On Easter Monday, I went outside to enjoy the glorious sunshine and the warm spring weather. And there behind the main monastery building stood the fire pit used for the Easter Vigil’s new fire Saturday night. Curious to see what was left in it, I removed the mesh cover and was struck unexpectedly by the appearance of the charred remnants. Most of the kindling wood had been consumed entirely, but the larger pieces remained. The phase “Easter ashes” floated through my mind, followed by a long pause. It was as if staring into a sacred mystery that my mind was unable to grasp or penetrate. These weren’t the ashes of Lent (which are made from burning the blessed palm from the previous year’s Passion Sunday). These were Easter ashes, and that made them different somehow.
Last year, there was no Easter fire or Easter Vigil because the coronavirus lockdown happened so suddenly a week or so before Holy Week. But this year, with precautions and changes in place, we were able to observe the Easter Triduum in a relatively familiar way. However, our much-loved family, Oblates, friends and guests were still not able to join us for liturgies. So, while this year’s Easter fire did proclaim the joy of Jesus’s resurrection, it also contained within it a holocaust offering of bittersweet tears. The charred remnants—these Easter ashes—were a sacred reminder of the scars that the pandemic has left on our hearts and on the hearts of so many around the world.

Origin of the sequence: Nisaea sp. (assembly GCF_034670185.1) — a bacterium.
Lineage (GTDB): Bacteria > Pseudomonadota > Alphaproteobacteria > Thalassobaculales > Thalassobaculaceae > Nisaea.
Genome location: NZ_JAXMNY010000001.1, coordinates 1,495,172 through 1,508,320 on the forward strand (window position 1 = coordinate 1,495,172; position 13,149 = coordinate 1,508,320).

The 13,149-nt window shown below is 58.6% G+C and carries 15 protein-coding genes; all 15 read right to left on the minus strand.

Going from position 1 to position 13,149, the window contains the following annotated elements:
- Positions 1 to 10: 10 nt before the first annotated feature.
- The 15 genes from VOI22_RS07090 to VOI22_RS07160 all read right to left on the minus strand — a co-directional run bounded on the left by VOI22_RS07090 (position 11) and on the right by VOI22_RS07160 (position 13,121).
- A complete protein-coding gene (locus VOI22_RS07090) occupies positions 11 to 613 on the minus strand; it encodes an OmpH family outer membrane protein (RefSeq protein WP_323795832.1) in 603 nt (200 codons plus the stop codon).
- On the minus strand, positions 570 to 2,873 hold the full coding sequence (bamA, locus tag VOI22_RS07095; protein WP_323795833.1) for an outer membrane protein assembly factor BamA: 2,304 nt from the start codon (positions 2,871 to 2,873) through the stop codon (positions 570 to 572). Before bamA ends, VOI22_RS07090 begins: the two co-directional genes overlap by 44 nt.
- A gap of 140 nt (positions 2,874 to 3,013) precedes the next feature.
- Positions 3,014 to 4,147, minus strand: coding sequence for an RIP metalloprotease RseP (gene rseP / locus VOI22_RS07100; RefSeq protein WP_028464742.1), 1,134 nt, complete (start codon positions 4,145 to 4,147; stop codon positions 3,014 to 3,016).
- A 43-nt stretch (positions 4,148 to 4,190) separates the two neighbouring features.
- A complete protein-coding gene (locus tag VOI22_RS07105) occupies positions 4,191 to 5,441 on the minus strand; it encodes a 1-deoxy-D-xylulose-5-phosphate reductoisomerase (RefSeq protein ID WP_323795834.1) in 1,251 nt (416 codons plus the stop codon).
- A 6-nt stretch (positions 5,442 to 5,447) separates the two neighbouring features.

Whatever people want to say about life “getting back to normal” after the pandemic, there is no return to what life was like before COVID-19. Everyone and everything have changed in one way or another. The scars will be with us for the rest of our lives, burned into our memories whether we are conscious of it or not. The questions for us now include, “What meaning will these scars have for me as I look to the future? What are the things in life that I will cherish more dearly? In what ways will I continue to be mindful of the needs of my neighbor? How open am I to the creative possibility that can come from the “ashes” that the pandemic is leaving behind?”
As an Easter people, ashes symbolize for us the transformative power of God’s love, grace, and mercy. Will we allow our lives to be fully consumed and transformed by this mystery?
By Sister Therese Haydel, OSB